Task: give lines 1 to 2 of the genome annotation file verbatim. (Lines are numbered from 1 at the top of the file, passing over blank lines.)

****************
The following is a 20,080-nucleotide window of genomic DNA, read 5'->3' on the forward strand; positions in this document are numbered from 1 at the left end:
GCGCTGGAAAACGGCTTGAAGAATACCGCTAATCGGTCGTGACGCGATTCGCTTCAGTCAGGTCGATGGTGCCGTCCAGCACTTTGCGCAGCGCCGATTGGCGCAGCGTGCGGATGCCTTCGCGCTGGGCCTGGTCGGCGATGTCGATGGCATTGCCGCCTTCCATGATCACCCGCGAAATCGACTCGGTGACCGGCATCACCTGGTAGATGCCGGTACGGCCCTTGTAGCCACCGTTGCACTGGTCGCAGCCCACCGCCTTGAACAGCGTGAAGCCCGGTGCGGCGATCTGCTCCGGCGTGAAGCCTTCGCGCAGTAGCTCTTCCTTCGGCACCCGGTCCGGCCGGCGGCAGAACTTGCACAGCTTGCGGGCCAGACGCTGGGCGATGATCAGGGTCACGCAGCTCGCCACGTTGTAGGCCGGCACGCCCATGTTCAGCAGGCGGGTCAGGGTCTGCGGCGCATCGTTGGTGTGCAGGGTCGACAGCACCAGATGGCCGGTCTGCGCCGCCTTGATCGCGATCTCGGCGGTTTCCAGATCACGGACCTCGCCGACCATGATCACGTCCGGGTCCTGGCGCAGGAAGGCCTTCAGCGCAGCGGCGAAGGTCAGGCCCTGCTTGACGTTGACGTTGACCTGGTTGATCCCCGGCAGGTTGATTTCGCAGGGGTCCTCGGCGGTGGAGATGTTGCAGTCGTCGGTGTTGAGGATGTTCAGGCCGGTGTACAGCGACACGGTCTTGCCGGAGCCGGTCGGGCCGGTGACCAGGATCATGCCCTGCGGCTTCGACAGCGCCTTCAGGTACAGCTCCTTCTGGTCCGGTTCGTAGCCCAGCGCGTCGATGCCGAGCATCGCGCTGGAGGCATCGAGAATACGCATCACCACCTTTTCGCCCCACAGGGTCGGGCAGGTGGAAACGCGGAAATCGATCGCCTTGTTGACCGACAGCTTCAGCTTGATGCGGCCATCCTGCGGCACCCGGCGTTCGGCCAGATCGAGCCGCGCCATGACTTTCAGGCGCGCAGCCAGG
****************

The following is a 20,080-nucleotide window of genomic DNA, read 5'->3' on the forward strand; positions in this document are numbered from 1 at the left end:
GCGCTGGAAAACGGCTTGAAGAATACCGCTAATCGGTCGTGACGCGATTCGCTTCAGTCAGGTCGATGGTGCCGTCCAGCACTTTGCGCAGCGCCGATTGGCGCAGCGTGCGGATGCCTTCGCGCTGGGCCTGGTCGGCGATGTCGATGGCATTGCCGCCTTCCATGATCACCCGCGAAATCGACTCGGTGACCGGCATCACCTGGTAGATGCCGGTACGGCCCTTGTAGCCACCGTTGCACTGGTCGCAGCCCACCGCCTTGAACAGCGTGAAGCCCGGTGCGGCGATCTGCTCCGGCGTGAAGCCTTCGCGCAGTAGCTCTTCCTTCGGCACCCGGTCCGGCCGGCGGCAGAACTTGCACAGCTTGCGGGCCAGACGCTGGGCGATGATCAGGGTCACGCAGCTCGCCACGTTGTAGGCCGGCACGCCCATGTTCAGCAGGCGGGTCAGGGTCTGCGGCGCATCGTTGGTGTGCAGGGTCGACAGCACCAGATGGCCGGTCTGCGCCGCCTTGATCGCGATCTCGGCGGTTTCCAGATCACGGACCTCGCCGACCATGATCACGTCCGGGTCCTGGCGCAGGAAGGCCTTCAGCGCAGCGGCGAAGGTCAGGCCCTGCTTGACGTTGACGTTGACCTGGTTGATCCCCGGCAGGTTGATTTCGCAGGGGTCCTCGGCGGTGGAGATGTTGCAGTCGTCGGTGTTGAGGATGTTCAGGCCGGTGTACAGCGACACGGTCTTGCCGGAGCCGGTCGGGCCGGTGACCAGGATCATGCCCTGCGGCTTCGACAGCGCCTTCAGGTACAGCTCCTTCTGGTCCGGTTCGTAGCCCAGCGCGTCGATGCCGAGCATCGCGCTGGAGGCATCGAGAATACGCATCACCACCTTTTCGCCCCACAGGGTCGGGCAGGTGGAAACGCGGAAATCGATCGCCTTGTTGACCGACAGCTTCAGCTTGATGCGGCCATCCTGCGGCACCCGGCGTTCGGCCAGATCGAGCCGCGCCATGACTTTCAGGCGCGCAGCCAGG